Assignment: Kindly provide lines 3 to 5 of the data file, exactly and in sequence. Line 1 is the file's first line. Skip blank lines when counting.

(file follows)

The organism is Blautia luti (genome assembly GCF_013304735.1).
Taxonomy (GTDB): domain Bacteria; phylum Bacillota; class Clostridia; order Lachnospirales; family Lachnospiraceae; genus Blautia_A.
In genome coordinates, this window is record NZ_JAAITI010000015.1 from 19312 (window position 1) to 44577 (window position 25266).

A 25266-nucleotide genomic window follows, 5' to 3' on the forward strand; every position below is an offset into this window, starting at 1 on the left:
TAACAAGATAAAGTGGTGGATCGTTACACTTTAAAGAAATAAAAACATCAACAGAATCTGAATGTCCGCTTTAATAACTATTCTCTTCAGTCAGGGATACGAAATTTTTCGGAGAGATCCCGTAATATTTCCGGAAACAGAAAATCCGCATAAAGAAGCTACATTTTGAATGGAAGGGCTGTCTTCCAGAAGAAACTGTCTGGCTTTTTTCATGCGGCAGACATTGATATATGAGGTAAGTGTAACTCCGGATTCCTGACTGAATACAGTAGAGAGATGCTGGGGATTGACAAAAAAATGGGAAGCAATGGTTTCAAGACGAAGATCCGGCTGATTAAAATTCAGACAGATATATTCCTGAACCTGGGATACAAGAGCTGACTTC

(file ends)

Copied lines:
In genome coordinates, this window is record NZ_JAAITI010000015.1 from 19312 (window position 1) to 44577 (window position 25266).

A 25266-nucleotide genomic window follows, 5' to 3' on the forward strand; every position below is an offset into this window, starting at 1 on the left:
TAACAAGATAAAGTGGTGGATCGTTACACTTTAAAGAAATAAAAACATCAACAGAATCTGAATGTCCGCTTTAATAACTATTCTCTTCAGTCAGGGATACGAAATTTTTCGGAGAGATCCCGTAATATTTCCGGAAACAGAAAATCCGCATAAAGAAGCTACATTTTGAATGGAAGGGCTGTCTTCCAGAAGAAACTGTCTGGCTTTTTTCATGCGGCAGACATTGATATATGAGGTAAGTGTAACTCCGGATTCCTGACTGAATACAGTAGAGAGATGCTGGGGATTGACAAAAAAATGGGAAGCAATGGTTTCAAGACGAAGATCCGGCTGATTAAAATTCAGACAGATATATTCCTGAACCTGGGATACAAGAGCTGACTTC